According to the Canadian Dental Association, approximately 70% of Canadians will probably develop gum disease during their life. Gum disease is so common that it’s easy to overlook and shrug off as not a big deal. If left untreated, though, gum disease can progress to the point of gum and tooth loss and even an increased risk of heart attack and stroke.

What causes gum disease?

The most common cause of periodontitis (the technical term for gum disease) is the presence of plaque on your teeth and gums. Plaque forms when the sugar and starches in the foods you eat interact with the bacteria present in your mouth. You can prevent plaque from accumulating on your teeth and gums by brushing and flossing, but it’ll keep on coming back when you eat.

If plaque is left to linger on your teeth, it will gradually harden into a substance called tartar. Tartar is filled with bacteria and is much harder than plaque and can’t be removed just by brushing and flossing. Even a dentist near you needs to use special dental tools and implements to remove it.

The ongoing and increasing presence of plaque and tartar causes irritation and inflammation of your gum tissue around the base of your teeth. In its mildest form, that irritation and inflammation is called gingivitis. Gingivitis is mild enough that it can be eliminated just by renewing your diligent daily dental habits to remove as much plaque as possible from your teeth. If not eliminated, though, it can progress to the much more serious form of gum disease — periodontitis.

Periodontitis causes the gum tissue around your teeth to recede (pull away) from your teeth. As the gum tissue pulls away, pockets are formed between your teeth and gums. Those pockets get filled with bacteria, plaque and tartar that cause further infection that deepens those pockets. The deepening of the pockets and the accumulation of increasing materials only accelerates the infection and eventually causes so much tissue and even bone tissue loss that your teeth will loosen and eventually fall out. Even beyond affecting your gums and teeth, the infection and bacteria will spread throughout your body via your bloodstream.

What are the symptoms of gum disease?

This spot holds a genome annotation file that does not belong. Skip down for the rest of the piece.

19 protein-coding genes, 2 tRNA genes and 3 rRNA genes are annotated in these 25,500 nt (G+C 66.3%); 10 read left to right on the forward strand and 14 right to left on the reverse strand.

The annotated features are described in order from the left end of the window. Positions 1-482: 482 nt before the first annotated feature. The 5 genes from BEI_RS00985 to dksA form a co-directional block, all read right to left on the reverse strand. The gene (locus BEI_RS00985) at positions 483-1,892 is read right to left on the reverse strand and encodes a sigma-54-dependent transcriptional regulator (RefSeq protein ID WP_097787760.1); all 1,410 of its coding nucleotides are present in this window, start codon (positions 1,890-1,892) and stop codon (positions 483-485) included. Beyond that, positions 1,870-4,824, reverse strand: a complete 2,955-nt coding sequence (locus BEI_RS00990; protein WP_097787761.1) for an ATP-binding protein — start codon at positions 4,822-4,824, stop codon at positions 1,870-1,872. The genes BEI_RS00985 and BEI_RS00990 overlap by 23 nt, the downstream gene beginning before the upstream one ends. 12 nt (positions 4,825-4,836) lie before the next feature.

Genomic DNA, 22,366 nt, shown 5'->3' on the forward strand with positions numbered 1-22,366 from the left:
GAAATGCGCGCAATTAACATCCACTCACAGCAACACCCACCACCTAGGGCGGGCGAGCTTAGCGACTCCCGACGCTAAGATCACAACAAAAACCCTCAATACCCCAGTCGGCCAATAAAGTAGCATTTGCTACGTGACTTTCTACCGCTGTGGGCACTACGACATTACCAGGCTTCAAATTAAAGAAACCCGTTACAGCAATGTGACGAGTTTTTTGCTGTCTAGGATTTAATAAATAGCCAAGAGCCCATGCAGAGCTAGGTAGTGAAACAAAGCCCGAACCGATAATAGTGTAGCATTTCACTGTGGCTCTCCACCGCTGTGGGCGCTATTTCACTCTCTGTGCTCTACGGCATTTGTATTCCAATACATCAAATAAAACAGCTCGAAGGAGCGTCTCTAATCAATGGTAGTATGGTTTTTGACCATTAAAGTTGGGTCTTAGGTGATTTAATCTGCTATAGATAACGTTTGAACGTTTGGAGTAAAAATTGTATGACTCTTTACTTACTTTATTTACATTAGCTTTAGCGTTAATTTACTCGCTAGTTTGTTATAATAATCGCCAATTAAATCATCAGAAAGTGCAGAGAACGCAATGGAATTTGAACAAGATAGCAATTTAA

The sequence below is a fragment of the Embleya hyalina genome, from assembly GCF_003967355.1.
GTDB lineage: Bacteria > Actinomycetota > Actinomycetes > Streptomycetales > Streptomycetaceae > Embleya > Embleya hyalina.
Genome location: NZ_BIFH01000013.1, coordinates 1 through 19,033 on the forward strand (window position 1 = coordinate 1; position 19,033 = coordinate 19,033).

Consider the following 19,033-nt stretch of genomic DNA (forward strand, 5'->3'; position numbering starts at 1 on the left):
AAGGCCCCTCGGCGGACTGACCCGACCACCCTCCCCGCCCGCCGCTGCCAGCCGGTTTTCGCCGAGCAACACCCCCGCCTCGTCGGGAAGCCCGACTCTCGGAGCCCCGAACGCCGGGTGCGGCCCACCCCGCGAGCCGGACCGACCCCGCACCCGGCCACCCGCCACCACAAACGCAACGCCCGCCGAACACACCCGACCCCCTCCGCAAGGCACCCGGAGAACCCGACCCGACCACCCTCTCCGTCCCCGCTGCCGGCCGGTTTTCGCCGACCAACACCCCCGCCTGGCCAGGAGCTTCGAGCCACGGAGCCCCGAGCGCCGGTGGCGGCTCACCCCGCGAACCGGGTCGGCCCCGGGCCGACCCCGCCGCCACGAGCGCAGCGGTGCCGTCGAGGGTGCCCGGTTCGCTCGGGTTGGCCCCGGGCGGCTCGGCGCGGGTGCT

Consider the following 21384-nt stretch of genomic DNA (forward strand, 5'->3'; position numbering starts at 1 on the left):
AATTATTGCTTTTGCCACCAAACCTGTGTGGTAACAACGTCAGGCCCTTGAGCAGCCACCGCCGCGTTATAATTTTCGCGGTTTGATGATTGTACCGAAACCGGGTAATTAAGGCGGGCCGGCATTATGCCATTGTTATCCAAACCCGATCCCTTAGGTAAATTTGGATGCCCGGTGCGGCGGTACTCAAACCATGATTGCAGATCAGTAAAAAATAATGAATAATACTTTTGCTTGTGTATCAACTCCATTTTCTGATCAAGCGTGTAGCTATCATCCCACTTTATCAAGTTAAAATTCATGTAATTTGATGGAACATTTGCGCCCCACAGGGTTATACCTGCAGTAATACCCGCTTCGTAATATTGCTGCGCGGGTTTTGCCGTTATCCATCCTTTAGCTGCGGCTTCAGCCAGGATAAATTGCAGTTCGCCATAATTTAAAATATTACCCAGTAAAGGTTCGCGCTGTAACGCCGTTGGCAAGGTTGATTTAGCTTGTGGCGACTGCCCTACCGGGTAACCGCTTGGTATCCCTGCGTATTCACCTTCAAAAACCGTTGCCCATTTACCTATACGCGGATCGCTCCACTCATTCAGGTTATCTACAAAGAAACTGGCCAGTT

While the presence of plaque and tartar on and around your teeth and gums is the primary cause of gingivitis and periodontitis, there are other risk factors that can contribute to the development of gum disease. Those other risk factors include: smoking or chewing tobacco, hormone changes during pregnancy or menopause, smoking marijuana, vaping, obesity, insufficient Vitamin C intake, medications that cause dry mouth, medical conditions that decrease your immune response, and chronic diseases such as diabetes and rheumatoid arthritis.

If you are experiencing any of these symptoms, get in touch with a dentist in Red Deer to find out the best options for gum disease treatment near you.

  • Swollen and puffy gums
  • Gum tissue that isn’t pink, but bright red or even purplish
  • Gums that are tender to the touch and that bleed easily
  • Noticing blood on your toothbrush or in your sink while or after brushing or flossing
  • Persistent bad breath even when using mouthwash or breath mints
  • Loose or lost teeth
  • Widening or new gaps between your teeth
  • You may notice changes in the way your upper and lower teeth fit together when your jaws meet
  • You may notice the shrinking away of your gums (or your teeth may look as if they’re getting longer)

As if the loss of gum tissue and potential loss of teeth is not strong enough reason to get gum disease treatment in Red Deer, gum disease can spread beyond your mouth. It can increase your risk of developing conditions like respiratory disease and even coronary artery disease. If you’re experiencing symptoms of gum disease, get in touch with a dentist near you right away to protect your oral and general health.